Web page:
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Über dieses Buch

This book contains the refereed proceedings of the 4th International Conference on Lean Enterprise Software and Systems, LESS 2013, held in Galway, Ireland, in December 2013.

LESS fosters interactions between practitioners and researchers by joining the lean product development and the agile software development communities in a highly collaborative environment. Each year, the program combines novelties and recent research results that make new ideas thrive during and after the conference. This year, the conference agenda was expanded to incorporate topics such as portfolio management, open innovation and enterprise transformation.

The 14 papers selected for this book represent a diverse range of experiences, studies and theoretical achievements. They are organized in four sections on lean software development, quality and performance, case studies and emerging developments.

Inhaltsverzeichnis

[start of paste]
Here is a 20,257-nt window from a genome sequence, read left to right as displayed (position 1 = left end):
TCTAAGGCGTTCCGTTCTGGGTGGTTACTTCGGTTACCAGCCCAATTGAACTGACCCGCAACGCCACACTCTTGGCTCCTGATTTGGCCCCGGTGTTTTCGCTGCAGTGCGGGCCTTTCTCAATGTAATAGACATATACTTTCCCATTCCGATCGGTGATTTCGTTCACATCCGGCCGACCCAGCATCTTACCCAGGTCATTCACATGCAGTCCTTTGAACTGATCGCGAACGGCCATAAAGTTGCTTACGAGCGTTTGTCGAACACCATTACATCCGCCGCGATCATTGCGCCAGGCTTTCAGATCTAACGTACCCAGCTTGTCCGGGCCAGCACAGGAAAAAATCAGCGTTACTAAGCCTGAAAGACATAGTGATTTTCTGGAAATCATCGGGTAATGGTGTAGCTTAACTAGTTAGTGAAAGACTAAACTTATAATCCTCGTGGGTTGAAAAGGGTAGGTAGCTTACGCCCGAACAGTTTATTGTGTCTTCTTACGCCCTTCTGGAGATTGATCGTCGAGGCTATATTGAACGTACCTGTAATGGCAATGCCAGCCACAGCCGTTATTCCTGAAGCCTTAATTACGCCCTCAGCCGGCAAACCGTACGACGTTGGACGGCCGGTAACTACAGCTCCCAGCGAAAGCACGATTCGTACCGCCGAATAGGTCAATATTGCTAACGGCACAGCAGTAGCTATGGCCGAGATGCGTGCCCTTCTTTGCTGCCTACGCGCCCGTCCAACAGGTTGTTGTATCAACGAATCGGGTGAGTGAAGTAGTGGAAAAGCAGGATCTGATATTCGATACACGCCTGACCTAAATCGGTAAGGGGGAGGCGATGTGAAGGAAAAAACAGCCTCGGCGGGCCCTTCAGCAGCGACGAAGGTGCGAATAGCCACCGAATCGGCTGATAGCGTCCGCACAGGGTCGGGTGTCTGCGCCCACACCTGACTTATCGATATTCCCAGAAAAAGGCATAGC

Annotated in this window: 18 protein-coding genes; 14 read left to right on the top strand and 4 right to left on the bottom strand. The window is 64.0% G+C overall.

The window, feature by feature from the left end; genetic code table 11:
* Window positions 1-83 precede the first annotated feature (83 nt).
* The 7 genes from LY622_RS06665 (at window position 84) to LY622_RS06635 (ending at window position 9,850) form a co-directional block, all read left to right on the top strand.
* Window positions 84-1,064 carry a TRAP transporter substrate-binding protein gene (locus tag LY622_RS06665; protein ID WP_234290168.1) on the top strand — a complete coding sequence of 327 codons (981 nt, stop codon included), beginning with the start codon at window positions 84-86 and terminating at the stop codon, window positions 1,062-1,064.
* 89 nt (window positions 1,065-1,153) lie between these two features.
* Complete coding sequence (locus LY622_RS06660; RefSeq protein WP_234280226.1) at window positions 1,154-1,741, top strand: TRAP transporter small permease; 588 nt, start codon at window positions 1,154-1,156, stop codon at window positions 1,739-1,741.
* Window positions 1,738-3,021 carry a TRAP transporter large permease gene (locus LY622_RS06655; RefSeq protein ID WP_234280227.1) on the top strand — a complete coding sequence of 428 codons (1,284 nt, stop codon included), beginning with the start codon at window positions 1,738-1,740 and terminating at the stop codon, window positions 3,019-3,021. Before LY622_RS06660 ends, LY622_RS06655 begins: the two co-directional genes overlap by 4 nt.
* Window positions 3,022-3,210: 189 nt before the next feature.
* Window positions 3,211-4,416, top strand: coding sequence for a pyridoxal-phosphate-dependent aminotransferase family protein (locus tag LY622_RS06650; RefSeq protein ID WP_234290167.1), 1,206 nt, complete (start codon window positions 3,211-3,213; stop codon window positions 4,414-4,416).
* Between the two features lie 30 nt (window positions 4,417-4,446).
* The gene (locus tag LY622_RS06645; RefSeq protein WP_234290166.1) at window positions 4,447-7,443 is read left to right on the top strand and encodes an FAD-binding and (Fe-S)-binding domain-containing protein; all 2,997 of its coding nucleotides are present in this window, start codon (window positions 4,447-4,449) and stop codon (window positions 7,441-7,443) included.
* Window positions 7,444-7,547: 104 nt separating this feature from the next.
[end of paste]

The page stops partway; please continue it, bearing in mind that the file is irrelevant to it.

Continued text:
Frontmatter

Lean Software Development

The Early Stage Software Startup Development Model: A Framework for Operationalizing Lean Principles in Software Startups

Software startups are more popular than ever and growing in numbers. They operate under conditions of extreme uncertainty and face many challenges. Often, agile development practices and lean principles are suggested as ways to increase the odds of succeeding as a startup, as they both advocate close customer collaboration and short feedback cycles focusing on delivering direct customer value. However, based on an interview study we see that despite guidance and support in terms of well-known and documented development methods, practitioners find it difficult to implement and apply these in practice. To explore this further, and to propose operational support for software startup companies, this study aims at investigating (1) what are the typical challenges when finding a product idea worth scaling, and (2) what solution would serve to address these challenges. To this end, we propose the ‘Early Stage Software Startup Development Model’ (ESSSDM). The model extends already existing lean principles, but offers novel support for practitioners for investigating multiple product ideas in parallel, for determining when to move forward with a product idea, and for deciding when to abandon a product idea. The model was evaluated in a software startup project, as well as with industry professionals within the software startup domain.

Jan Bosch, Helena Holmström Olsson, Jens Björk, Jens Ljungblad